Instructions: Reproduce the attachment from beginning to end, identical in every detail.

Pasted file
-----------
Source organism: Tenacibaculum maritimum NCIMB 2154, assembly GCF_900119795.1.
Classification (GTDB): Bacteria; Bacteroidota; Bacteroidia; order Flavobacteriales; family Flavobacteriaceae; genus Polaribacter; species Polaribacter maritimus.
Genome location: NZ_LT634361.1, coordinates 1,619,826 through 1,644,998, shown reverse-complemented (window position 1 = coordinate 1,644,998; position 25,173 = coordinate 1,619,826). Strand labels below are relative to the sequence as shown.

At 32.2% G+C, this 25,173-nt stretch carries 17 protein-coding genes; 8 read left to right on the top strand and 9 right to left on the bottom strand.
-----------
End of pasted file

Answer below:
Source organism: Tenacibaculum maritimum NCIMB 2154, assembly GCF_900119795.1.
Classification (GTDB): Bacteria; Bacteroidota; Bacteroidia; order Flavobacteriales; family Flavobacteriaceae; genus Polaribacter; species Polaribacter maritimus.
Genome location: NZ_LT634361.1, coordinates 1,619,826 through 1,644,998, shown reverse-complemented (window position 1 = coordinate 1,644,998; position 25,173 = coordinate 1,619,826). Strand labels below are relative to the sequence as shown.

At 32.2% G+C, this 25,173-nt stretch carries 17 protein-coding genes; 8 read left to right on the top strand and 9 right to left on the bottom strand.